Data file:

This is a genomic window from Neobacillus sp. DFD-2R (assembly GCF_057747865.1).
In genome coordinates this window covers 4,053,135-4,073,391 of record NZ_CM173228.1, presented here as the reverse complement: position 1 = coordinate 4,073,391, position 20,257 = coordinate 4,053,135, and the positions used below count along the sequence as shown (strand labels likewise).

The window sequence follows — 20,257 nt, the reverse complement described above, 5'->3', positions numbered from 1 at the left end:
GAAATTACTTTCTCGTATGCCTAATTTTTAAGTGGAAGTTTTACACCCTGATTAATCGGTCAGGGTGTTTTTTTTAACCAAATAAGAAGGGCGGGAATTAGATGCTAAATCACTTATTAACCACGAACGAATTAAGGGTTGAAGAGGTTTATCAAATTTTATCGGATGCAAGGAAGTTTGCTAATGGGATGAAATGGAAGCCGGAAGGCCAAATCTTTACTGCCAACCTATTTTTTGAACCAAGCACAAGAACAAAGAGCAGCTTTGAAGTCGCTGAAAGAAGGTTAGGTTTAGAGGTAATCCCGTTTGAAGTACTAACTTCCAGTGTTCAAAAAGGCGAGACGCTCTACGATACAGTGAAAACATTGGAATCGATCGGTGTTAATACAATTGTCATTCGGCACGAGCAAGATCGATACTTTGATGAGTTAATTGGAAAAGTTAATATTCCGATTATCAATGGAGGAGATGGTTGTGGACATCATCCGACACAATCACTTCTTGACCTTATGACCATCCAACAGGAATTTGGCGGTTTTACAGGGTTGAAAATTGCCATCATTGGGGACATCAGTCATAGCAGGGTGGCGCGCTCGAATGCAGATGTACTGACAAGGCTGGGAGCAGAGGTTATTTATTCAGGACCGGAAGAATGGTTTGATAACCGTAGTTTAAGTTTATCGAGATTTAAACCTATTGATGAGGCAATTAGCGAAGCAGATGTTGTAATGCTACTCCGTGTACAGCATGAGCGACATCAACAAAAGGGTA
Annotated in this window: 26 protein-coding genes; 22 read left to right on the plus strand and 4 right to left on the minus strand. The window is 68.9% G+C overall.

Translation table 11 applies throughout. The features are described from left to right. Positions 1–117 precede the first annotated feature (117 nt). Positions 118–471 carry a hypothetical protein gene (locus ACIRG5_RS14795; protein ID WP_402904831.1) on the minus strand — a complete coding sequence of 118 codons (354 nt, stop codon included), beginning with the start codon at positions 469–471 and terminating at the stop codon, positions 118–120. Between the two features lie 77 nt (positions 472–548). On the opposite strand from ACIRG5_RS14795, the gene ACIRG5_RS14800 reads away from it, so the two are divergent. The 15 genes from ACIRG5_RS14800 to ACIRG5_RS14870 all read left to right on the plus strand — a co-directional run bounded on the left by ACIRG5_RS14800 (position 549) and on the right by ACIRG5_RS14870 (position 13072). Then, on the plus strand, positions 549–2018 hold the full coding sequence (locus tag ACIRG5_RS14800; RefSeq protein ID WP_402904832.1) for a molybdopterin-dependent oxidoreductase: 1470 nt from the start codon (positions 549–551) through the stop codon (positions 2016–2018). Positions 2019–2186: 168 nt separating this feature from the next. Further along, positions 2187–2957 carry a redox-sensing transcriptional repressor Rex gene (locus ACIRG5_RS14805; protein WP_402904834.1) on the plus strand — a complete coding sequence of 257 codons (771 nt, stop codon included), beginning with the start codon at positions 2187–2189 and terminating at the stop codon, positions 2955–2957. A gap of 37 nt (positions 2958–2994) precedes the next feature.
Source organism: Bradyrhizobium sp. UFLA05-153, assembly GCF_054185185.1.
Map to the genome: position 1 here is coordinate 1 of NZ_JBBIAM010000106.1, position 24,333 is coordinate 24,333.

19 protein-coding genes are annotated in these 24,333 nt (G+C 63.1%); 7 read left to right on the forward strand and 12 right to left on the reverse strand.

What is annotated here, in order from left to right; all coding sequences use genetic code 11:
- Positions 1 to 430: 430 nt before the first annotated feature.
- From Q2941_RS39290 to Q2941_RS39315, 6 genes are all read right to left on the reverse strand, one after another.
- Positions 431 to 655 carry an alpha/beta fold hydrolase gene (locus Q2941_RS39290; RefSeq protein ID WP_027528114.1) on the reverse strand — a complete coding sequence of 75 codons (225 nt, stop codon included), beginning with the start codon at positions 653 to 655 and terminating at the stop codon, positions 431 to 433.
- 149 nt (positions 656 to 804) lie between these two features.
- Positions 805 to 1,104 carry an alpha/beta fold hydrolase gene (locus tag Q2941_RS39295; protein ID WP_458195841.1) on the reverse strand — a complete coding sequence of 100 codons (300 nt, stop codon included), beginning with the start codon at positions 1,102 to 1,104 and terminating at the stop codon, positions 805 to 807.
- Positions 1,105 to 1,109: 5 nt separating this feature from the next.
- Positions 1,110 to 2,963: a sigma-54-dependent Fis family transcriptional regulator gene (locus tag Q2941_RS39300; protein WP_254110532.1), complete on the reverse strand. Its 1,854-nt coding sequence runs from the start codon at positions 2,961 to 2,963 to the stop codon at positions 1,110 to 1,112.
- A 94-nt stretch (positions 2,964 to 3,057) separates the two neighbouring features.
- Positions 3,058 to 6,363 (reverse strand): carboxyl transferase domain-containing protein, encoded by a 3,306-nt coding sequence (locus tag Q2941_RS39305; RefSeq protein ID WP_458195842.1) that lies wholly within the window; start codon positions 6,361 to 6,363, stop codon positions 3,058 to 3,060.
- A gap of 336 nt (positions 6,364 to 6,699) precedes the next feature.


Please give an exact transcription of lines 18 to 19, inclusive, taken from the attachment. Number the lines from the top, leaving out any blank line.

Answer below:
- A 94-nt stretch (positions 2,964 to 3,057) separates the two neighbouring features.
- Positions 3,058 to 6,363 (reverse strand): carboxyl transferase domain-containing protein, encoded by a 3,306-nt coding sequence (locus tag Q2941_RS39305; RefSeq protein ID WP_458195842.1) that lies wholly within the window; start codon positions 6,361 to 6,363, stop codon positions 3,058 to 3,060.